I want to estimate an interpolation model(s) for daily minimum temperature, daily maximum temperature and daily rainfall. I have samples of approximately the same size for all three variables at different locations although for certain days and locations only 1 or 2 of the 3 covariates are sampled . All three variables have some correlation, especially minimum temperature and maximum temperature. I read that co-kriging is especially adequate in cases where:

  • one wishes to interpolate one variable that is relatively sparsely sampled
  • one has available another covariate which is more densely sampled

This is not my case. Rather I have available samples for three covariates and want to interpolate all three. I have the following questions:

  1. Is it better to develop a separate ordinary/universal kriging model for each variable or to develop a co-kriging model for all three.
  2. I am using days and locations with no missing values to estimate the parameters of the interpolation model , but want to use it to interpolate missing values in different days and locations. Is it possible to do this in cases where:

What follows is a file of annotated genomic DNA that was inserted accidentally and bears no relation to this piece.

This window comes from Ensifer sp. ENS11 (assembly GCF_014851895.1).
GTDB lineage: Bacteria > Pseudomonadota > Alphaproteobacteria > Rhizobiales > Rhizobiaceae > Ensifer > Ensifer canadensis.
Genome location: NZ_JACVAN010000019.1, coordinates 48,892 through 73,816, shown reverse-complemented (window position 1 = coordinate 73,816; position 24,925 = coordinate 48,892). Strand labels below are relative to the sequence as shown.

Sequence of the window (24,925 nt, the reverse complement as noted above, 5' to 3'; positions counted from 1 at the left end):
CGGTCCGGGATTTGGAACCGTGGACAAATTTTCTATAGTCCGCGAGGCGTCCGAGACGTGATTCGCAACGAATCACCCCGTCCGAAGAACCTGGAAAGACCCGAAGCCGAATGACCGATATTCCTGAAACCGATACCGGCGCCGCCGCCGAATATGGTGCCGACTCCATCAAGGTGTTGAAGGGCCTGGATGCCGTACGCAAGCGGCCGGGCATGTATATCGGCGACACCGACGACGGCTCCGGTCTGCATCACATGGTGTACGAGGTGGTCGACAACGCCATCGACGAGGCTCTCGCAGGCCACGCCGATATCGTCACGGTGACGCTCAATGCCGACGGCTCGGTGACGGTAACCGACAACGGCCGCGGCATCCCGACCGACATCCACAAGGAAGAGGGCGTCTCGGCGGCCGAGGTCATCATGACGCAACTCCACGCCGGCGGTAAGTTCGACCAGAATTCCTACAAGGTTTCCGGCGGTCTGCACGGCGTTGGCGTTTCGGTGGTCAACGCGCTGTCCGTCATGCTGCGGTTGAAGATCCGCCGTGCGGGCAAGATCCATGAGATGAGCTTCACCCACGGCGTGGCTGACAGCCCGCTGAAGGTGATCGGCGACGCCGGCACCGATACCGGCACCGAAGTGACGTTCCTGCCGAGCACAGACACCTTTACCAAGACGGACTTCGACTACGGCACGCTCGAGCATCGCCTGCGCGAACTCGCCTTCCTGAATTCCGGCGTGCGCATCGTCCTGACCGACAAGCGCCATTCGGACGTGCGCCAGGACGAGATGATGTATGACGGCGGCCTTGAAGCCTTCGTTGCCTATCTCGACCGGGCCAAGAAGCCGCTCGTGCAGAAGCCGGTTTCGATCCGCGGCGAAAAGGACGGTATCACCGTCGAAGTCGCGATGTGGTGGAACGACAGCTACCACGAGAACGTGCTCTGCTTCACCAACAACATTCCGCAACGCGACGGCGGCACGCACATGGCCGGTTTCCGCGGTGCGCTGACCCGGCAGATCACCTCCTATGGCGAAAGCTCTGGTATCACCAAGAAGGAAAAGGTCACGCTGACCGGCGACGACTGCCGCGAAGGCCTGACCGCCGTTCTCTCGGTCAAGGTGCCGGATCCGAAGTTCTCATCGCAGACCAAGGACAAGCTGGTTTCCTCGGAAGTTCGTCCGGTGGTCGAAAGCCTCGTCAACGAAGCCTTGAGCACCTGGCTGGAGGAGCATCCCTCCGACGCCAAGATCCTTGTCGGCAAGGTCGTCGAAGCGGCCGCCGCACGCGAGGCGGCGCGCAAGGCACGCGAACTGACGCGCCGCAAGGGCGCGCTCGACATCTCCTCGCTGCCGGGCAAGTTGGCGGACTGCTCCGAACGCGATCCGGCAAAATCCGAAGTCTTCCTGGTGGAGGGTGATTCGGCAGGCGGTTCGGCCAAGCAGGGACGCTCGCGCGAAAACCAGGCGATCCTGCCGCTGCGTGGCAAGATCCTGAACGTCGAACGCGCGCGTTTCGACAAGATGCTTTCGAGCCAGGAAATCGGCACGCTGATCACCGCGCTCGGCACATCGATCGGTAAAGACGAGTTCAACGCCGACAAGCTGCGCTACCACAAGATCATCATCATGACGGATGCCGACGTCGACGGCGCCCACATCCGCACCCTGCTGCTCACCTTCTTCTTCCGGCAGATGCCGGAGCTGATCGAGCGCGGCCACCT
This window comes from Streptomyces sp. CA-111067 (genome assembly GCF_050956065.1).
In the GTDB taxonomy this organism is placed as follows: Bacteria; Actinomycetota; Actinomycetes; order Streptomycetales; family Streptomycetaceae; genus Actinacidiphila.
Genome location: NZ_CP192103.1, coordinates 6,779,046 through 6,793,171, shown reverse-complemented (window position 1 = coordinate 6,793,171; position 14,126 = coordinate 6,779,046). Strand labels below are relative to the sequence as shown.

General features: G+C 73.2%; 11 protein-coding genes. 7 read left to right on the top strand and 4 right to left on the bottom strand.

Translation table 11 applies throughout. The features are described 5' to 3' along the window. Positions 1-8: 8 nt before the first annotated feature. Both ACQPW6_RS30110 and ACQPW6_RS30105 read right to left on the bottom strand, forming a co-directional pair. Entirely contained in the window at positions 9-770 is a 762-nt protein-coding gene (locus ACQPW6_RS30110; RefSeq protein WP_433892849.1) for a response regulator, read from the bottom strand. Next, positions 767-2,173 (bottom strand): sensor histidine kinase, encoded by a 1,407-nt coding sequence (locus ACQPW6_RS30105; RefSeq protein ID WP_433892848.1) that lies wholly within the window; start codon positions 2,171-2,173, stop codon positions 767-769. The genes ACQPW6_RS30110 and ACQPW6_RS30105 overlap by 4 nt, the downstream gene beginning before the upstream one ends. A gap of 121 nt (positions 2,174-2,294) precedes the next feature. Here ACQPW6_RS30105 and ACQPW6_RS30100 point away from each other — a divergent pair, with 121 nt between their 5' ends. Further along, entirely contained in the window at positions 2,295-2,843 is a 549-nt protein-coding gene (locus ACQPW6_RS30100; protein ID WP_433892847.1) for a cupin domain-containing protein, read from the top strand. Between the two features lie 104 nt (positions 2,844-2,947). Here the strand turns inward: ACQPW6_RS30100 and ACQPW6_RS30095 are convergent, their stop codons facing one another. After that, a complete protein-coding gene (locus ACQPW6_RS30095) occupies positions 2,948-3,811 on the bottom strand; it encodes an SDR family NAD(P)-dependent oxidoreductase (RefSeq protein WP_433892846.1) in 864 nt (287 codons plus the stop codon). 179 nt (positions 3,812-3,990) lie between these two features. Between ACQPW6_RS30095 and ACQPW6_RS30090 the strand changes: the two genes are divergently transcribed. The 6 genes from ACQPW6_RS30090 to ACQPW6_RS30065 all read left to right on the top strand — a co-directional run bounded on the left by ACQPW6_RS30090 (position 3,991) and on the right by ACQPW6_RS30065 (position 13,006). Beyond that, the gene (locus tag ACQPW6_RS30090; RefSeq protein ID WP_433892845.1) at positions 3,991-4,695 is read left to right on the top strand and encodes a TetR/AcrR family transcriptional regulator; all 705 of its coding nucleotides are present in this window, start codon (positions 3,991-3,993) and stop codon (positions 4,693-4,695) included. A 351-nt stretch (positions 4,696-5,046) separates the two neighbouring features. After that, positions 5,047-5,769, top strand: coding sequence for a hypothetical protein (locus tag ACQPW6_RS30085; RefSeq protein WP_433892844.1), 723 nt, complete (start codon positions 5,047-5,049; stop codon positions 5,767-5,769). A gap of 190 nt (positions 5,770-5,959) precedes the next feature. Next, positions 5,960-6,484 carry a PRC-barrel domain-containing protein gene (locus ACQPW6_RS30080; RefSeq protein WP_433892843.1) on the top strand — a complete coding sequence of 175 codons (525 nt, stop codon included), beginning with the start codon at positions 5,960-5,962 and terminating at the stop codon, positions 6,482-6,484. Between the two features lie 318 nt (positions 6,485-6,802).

• certain locations have all three variables missing
    • certain locations have one o two out of the three variables missing

I am working in R in case there are any special considerations to heed.


Yes, it is appropriate. Prediction by kriging can theoretically only get better when you bring in more correlated information, and that is what you do when moving from kriging to co-kriging. In practice, the gain can be disappointing, considering the effort it takes.

There can also be other reasons to favor co-kriging. An example is when you need the correlation of the kriging prediction errors for two or more variables, e.g. because you want to sum them or compute their difference.

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